History is studied, not gossiped

By Kristian Timothy Bautista

Cartoon by Lairah Nadine De Guzman

Barely a month in his term, the newly-elected President's supporters have been ubiquitous in defending his family all over social media platforms. From false narratives portraying him as a "strict boss" in their cabinet meeting to praising his son for instantly filing 10 bills (when other progressives in the congress have filed more than 20), it is as if his camp has its social media bubble romanticizing every single thing the Marcoses have done. Even so, probably the most conjuring affair that sparked his defenders to safeguard the family was when multiple netizens, including multi-awarded historian Ambeth Ocampo, criticized the statement that history and tsismis are interchangeable.

When the media asked a particular actress about the lessons she learned after portraying Irene Marcos in the dramedy film "Maid in Malacanang" directed by controversial director Darryl Yap, Ella Cruz got flamed for comparing history to "tsismis," uttering there are instances where history has its fair share of biases. Whether the 25-year-old actress' statement was intentional and a PR stunt, a bait that caught many of us stunned with her take on History vs. Tsismis to driving us into talking about the dramedy film she is starring in; it is hard to not argue that, in a way, her statement makes sense (well, kind of?).

If you are like me, gossiping with friends is inevitable—a condemned form of socialization for many. It is not necessarily a bad thing; instead, it is somewhat neutral and, in rare instances, a good thing—and there are articles to prove it. A meta-analysis conducted in 2019 found that 75 percent of the gossiping done by 467 subjects was neutral and "not salacious and negative" at all. Going around with friends to talk about this and that, and then someone drops the giddy bomb, "Uy, may chika ako!" It indeed revitalizes and stirs the conversation.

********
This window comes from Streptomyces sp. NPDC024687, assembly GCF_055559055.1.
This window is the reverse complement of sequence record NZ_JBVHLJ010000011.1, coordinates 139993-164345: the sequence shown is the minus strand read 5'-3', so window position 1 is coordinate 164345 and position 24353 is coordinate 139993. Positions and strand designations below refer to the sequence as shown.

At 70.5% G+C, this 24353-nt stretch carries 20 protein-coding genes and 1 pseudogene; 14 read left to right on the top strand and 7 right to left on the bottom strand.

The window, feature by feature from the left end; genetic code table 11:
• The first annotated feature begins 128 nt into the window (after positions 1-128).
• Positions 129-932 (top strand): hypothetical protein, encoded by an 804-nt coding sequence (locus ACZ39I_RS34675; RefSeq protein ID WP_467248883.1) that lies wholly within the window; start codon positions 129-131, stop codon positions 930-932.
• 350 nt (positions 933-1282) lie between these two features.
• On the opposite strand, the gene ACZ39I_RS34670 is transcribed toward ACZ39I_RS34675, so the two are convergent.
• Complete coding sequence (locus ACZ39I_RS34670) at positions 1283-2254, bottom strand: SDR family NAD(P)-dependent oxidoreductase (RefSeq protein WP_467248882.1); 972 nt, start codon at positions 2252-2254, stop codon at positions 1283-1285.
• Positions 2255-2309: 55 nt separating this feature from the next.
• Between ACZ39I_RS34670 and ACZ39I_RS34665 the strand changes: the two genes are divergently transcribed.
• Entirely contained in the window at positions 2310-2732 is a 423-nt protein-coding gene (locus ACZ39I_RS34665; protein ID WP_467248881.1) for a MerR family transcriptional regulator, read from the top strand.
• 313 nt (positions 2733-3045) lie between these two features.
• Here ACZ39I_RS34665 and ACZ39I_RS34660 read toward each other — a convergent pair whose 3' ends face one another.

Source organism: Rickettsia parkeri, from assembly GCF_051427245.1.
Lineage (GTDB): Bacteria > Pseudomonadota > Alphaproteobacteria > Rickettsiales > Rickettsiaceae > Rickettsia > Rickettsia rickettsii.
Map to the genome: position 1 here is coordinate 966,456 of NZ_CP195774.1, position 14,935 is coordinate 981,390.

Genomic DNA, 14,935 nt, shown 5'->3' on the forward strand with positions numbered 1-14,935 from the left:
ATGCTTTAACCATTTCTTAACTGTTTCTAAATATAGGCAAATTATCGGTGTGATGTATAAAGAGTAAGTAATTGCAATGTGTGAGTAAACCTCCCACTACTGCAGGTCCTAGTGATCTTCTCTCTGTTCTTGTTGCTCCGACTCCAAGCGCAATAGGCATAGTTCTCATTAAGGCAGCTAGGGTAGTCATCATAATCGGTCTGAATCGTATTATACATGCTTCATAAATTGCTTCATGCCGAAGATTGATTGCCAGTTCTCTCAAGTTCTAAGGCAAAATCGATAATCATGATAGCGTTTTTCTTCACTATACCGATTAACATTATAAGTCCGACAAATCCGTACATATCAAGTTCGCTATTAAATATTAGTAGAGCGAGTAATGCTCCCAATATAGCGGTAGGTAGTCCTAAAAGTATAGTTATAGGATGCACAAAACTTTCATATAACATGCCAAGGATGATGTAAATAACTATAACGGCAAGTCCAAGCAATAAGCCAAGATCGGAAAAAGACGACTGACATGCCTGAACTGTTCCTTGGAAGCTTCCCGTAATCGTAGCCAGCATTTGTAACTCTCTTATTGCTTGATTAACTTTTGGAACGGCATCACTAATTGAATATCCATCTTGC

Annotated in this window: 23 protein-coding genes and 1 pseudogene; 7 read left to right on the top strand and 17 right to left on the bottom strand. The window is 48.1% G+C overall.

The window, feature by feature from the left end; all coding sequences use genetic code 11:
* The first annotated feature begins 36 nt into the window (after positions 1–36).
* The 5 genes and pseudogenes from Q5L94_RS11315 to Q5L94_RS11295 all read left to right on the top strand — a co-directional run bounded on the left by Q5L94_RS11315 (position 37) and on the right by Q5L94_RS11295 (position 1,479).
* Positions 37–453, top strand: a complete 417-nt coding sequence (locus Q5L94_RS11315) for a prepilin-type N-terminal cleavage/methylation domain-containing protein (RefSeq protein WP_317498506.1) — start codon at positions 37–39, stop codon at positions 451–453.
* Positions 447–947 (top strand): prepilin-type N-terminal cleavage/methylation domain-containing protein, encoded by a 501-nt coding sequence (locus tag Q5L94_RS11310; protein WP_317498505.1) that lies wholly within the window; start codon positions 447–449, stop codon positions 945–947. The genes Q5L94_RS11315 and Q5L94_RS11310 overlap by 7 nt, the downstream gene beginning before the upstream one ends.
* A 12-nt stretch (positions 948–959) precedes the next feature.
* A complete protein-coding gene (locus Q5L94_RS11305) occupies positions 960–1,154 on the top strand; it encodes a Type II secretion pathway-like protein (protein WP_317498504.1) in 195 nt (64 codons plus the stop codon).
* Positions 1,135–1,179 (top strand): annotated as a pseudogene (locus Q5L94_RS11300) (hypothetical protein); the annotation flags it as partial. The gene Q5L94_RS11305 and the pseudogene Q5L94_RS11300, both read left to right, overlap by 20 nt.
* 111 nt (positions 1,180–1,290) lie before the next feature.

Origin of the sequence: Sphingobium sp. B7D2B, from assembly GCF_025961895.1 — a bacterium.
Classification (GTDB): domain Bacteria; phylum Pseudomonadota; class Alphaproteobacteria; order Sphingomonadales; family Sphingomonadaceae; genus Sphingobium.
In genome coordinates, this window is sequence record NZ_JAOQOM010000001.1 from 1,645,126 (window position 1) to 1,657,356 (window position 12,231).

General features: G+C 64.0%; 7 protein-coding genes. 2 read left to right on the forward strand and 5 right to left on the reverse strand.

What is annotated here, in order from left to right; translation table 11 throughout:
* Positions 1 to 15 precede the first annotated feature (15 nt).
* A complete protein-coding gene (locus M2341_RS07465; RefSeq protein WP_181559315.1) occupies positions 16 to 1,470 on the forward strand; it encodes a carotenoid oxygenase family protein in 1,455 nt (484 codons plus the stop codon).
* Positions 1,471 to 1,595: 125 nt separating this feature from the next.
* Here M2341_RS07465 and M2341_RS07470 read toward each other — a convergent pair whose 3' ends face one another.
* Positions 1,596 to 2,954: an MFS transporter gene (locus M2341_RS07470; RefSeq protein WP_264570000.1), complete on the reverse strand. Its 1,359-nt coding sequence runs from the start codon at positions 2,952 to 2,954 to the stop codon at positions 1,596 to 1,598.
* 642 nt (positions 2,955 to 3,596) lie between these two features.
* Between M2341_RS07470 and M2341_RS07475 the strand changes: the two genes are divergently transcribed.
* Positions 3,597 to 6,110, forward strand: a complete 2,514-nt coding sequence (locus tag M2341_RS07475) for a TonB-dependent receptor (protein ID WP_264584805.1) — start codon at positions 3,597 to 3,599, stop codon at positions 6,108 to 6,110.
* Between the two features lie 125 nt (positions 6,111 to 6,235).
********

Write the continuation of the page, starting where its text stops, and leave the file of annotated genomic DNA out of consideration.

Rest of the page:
While gossiping is perfectly fine in the psychology world as long as intentions are right, it can do invasive things for severe matters like studying history—and it is inappropriate for people to interchange learning history with something light like spreading tittle-tattles. It poses a risk, warping the minds of those who listen to them. People who hear gossip are bound to believe in them, especially since the act of spreading tsismis seems to be more striking and believable rather than reading about the actual events that occurred. Through rumors, many believe that the "tallano gold" is real and the Marcos family owns it. Despite the numerous organizations debunking this claim, it took Marcos Jr. himself to inform his supporters (31 million as of the final tabulated election results) that he was not aware of his family inheriting the conspired gold.

Dissecting whatever Cruz' (who got slammed in a now trending video of her wrongly describing the history of a temple in South Korea) uttered word-for-word in her viral statement, she describes the structures of a tsismis from gathering data (imagine groups of Marites forming a circle) similar to collecting information needed for history. She also remarks on history being biased like tsismis, and there is no argument. Even associate professors Kathleen A. Feeley and Jennifer Frost argue in their article that gossiping is "not only an important subject of historical inquiry but also a legitimate category of historical evidence." It provides people perspectives and viewpoints to look at, a "counterhistory."  

I can see Cruz describing "history," specifically history during the Marcos administration, as tsismis because she wants to empathize and see the good during the Marcoses. But this doesn't justify comparing tsismis with history because it only sparks a whole other conversation on why we should not see the good in power-hungry and corrupt politicians. Throughout history, the concept and motives of rumor-mongering in a political aspect remain the same – destructive. The art of tsismis is why we are in a Marcos administration. Whether we like it or not, the Marcos camp did (and dare I say) historical distortions in rehabilitating their shattered reputation, alongside questionable sources of funds for such machinery to even be executed in the first place. Disinformation and gossip can only do so much that the country has gone from ousting a dictator to electing the said dictator's son more than 30 years later. With the help of tsismis, Filipinos saw the Marcos family as victims of the EDSA People Power Revolution.